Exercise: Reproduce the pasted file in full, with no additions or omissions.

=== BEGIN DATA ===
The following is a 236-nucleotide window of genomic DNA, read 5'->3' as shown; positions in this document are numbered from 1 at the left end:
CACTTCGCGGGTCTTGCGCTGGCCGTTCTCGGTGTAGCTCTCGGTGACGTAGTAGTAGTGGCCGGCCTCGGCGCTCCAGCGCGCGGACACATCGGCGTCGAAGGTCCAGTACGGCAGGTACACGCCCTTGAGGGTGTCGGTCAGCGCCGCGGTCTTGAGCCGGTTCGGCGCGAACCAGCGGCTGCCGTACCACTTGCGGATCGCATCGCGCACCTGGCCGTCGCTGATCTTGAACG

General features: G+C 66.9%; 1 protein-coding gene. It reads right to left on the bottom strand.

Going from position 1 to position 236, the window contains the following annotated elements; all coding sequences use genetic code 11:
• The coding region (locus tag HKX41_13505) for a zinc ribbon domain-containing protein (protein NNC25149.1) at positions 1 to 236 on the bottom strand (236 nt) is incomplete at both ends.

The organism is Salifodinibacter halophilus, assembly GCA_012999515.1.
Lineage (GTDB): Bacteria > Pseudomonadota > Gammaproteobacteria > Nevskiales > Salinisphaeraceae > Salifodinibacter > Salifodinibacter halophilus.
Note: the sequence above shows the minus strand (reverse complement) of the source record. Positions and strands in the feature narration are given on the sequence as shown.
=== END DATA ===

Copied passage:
The following is a 236-nucleotide window of genomic DNA, read 5'->3' as shown; positions in this document are numbered from 1 at the left end:
CACTTCGCGGGTCTTGCGCTGGCCGTTCTCGGTGTAGCTCTCGGTGACGTAGTAGTAGTGGCCGGCCTCGGCGCTCCAGCGCGCGGACACATCGGCGTCGAAGGTCCAGTACGGCAGGTACACGCCCTTGAGGGTGTCGGTCAGCGCCGCGGTCTTGAGCCGGTTCGGCGCGAACCAGCGGCTGCCGTACCACTTGCGGATCGCATCGCGCACCTGGCCGTCGCTGATCTTGAACG

General features: G+C 66.9%; 1 protein-coding gene. It reads right to left on the bottom strand.

Going from position 1 to position 236, the window contains the following annotated elements; all coding sequences use genetic code 11:
• The coding region (locus tag HKX41_13505) for a zinc ribbon domain-containing protein (protein NNC25149.1) at positions 1 to 236 on the bottom strand (236 nt) is incomplete at both ends.

The organism is Salifodinibacter halophilus, assembly GCA_012999515.1.
Lineage (GTDB): Bacteria > Pseudomonadota > Gammaproteobacteria > Nevskiales > Salinisphaeraceae > Salifodinibacter > Salifodinibacter halophilus.
Note: the sequence above shows the minus strand (reverse complement) of the source record. Positions and strands in the feature narration are given on the sequence as shown.